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  #21  
Old 06-03-2013
haschu33 haschu33 is offline
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I am quite sure from the context that the elbow of the spearing arm - which is about to catch and pull - is meant here. But I have to admit that I don't really get the point. When your arm is already in a forward stretched position how could you move your elbow forward ???
I have no clue what it means in the Shinji picture to move your elbow forward in the acceleration phase. The only thing that comes to my mind is not to drop the elbow in the catch phase - the elbow got to move backward anyway sooner or later... particularly in the acceleration phase.

Amazing that people can get the breakthrough of their life out of this...
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  #22  
Old 06-04-2013
CharlesCouturier CharlesCouturier is offline
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He just means elbow moving forward whilst your hand is moving downward.
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  #23  
Old 06-04-2013
swimust swimust is offline
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right.. that was a week ago which is very old when you self learn swimming.

1) CoachSuzanne or me have not invented this action. Read the Suzanne blog. She is doing what Terry told her to do... I guess you should trust Terry, no?.. ;)

2) Its the elbow of the stroking arm, not the spearing arm.

3) You don't have to take my word for it. Maybe CoachSuzanne will convince you more... ;)

4) "Elbow forward" is not my main breakthrough in swimming the Shinji style. Yesterday I found the long axis and how to use it. This is the main breakthrough in my swim. It tells me how to roll the body and get propulsion correctly. That's the engine and its working now :) A week ago, "elbow forward" looked like a main breakthrough to me. Now its downgraded to "just important". Its not my main focal point anymore. I am still doing it but its not the main action in my swim.
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Last edited by swimust : 06-04-2013 at 04:11 AM.
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  #24  
Old 06-04-2013
swimust swimust is offline
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Quote:
Originally Posted by CharlesCouturier View Post
He just means elbow moving forward whilst your hand is moving downward.
correct. I was "adding the elbow" to the forearm during the catch and it was wrong.
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  #25  
Old 06-04-2013
galax galax is offline
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Default the influence of focal points change

The same happened to me, some months ago the thought : "moving elbow forward" gave me a nice sensation and helped me to increase distance per stroke.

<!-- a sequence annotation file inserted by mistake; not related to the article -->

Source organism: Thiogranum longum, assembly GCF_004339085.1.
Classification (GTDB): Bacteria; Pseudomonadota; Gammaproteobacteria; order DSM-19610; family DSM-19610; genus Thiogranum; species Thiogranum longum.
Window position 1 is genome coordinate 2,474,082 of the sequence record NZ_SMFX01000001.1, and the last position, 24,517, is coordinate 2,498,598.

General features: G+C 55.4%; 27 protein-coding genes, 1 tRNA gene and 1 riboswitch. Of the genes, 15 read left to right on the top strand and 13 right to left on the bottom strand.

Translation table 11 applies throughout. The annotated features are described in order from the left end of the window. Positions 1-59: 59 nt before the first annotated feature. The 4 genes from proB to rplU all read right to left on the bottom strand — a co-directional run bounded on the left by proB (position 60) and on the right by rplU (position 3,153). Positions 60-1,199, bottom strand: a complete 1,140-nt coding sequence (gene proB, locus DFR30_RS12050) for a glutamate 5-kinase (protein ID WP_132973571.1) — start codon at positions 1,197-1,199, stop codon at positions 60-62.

Now, I think that "elbow forward" helps to weight shift, but the influence of focal points change continuosly, this focal point is not as important as it was 2 months ago.

( PS sorry for my english )
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  #26  
Old 06-05-2013
CoachSuzanne CoachSuzanne is offline
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Quote:
Originally Posted by haschu33 View Post
I am quite sure from the context that the elbow of the spearing arm - which is about to catch and pull - is meant here. But I have to admit that I don't really get the point. When your arm is already in a forward stretched position how could you move your elbow forward ???
You don't so much actively move it forward as actively NOT move it downward while the catch is starting. Because you have forward momentum int he water, your elbow is still moving forwards...as long as you have not moved it. Tricky, huH?

Since it's easier to think of an action, rather than a non-action, thinking of actively moving the elbow forward helps you grab ahold of an armful of water during the catch action. It also places the scapula in a slightly better position to allow internal rotation.

Try this: Standing or sitting in a chair, raise one arm directly overhead. Retract your shoulder blade so that it is low as if you were going to put your shoulder blade in your back pocket. From here, try to rotate the wrist and forearm to 90degrees with the fingers pointing forward AND while keeping the elbow still. (You can't do it, or can only do it very awkwardly with the forearm very close to your chest. )

Now...shift the shoulder blade forward...what direction does the elbow move? (also forward). As you try to rotate the wrist and forearm to 90degrees, shift the shoulder blade forward a bit more to help ease the movement...what direction does the elbow move ? (hint: forward).

Moving the elbow forward actively by shifting the shoulder blade, and passively by NOT moving it downward, to enable a great catch.

The exact shape & angle of this catch will vary with each person depending on flexibility.
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  #27  
Old 06-08-2013
Talvi Talvi is offline
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Quote:
Originally Posted by CoachSuzanne View Post
Try this: Standing or sitting in a chair, raise one arm directly overhead. Retract your shoulder blade so that it is low as if you were going to put your shoulder blade in your back pocket. From here, try to rotate the wrist and forearm to 90degrees with the fingers pointing forward AND while keeping the elbow still. (You can't do it, or can only do it very awkwardly with the forearm very close to your chest. )
I'm not getting this because I didn't find a problem doing it :/ Is there any way you could clarify?
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